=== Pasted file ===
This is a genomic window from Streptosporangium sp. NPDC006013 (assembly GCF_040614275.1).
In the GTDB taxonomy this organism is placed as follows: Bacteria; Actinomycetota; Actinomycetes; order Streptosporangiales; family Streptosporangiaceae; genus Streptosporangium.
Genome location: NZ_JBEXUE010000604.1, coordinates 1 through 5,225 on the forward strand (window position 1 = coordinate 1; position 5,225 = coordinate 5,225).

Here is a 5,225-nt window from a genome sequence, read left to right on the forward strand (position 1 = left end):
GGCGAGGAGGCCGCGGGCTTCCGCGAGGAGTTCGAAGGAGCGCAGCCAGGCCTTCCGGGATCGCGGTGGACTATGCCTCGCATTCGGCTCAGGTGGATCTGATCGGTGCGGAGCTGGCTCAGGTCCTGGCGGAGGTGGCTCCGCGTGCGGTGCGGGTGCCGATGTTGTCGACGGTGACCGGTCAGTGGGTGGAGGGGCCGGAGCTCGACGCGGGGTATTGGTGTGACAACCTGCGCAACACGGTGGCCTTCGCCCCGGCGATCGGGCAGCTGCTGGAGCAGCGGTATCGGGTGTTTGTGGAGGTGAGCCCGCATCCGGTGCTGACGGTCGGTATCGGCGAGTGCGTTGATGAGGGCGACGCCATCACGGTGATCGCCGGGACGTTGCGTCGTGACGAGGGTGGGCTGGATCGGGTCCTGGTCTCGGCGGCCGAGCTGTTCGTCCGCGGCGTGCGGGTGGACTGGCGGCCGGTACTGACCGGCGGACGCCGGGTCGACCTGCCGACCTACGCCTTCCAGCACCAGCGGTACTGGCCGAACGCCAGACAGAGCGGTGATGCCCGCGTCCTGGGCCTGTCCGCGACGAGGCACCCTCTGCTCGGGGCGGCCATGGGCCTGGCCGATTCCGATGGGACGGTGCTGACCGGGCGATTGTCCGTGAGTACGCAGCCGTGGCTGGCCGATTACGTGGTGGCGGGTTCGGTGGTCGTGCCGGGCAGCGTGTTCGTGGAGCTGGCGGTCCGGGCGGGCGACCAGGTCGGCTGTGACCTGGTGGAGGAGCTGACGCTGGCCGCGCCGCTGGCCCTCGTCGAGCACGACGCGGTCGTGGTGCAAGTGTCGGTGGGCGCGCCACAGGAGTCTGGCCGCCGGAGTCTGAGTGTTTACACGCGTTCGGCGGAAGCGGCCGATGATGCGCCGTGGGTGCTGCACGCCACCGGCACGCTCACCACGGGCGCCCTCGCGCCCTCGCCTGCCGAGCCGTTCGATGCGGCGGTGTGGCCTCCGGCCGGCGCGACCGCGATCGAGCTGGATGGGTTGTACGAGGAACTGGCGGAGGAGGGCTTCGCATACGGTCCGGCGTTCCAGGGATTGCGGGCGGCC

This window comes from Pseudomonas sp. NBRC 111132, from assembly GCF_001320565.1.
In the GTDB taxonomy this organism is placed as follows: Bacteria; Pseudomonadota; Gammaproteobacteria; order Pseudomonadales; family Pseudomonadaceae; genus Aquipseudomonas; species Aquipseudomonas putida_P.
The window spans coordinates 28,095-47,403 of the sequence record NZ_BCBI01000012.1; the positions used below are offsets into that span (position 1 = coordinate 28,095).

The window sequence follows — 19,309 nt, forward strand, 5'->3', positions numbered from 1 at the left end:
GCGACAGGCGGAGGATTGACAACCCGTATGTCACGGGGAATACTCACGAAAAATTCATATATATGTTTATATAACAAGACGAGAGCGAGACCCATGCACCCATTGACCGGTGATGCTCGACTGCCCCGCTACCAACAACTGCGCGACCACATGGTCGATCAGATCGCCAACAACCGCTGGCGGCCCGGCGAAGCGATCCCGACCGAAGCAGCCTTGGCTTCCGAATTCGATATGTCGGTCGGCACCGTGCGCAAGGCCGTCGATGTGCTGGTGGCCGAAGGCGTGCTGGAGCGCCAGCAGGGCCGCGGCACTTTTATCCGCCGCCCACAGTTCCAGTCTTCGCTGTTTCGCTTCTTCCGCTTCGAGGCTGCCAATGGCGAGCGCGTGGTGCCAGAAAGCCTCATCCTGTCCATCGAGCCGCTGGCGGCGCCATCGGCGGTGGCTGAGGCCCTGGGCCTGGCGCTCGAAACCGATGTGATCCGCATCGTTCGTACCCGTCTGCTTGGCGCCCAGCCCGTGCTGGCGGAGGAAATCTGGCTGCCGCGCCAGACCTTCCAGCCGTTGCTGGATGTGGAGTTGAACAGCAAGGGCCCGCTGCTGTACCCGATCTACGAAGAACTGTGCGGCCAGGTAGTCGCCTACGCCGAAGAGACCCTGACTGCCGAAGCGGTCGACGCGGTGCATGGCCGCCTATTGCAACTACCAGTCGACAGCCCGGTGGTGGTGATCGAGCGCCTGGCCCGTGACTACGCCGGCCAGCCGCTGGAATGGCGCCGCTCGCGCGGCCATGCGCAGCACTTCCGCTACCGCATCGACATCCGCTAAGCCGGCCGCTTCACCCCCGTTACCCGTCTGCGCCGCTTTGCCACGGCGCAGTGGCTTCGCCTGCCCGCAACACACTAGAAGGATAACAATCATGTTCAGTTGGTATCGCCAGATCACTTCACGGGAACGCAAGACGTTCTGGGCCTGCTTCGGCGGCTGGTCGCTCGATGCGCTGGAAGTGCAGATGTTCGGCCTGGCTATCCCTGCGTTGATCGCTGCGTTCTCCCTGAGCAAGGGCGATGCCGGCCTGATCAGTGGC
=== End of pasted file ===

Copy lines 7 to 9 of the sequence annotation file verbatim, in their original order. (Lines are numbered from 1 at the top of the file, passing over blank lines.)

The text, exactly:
In the GTDB taxonomy this organism is placed as follows: Bacteria; Pseudomonadota; Gammaproteobacteria; order Pseudomonadales; family Pseudomonadaceae; genus Aquipseudomonas; species Aquipseudomonas putida_P.
The window spans coordinates 28,095-47,403 of the sequence record NZ_BCBI01000012.1; the positions used below are offsets into that span (position 1 = coordinate 28,095).

The window sequence follows — 19,309 nt, forward strand, 5'->3', positions numbered from 1 at the left end: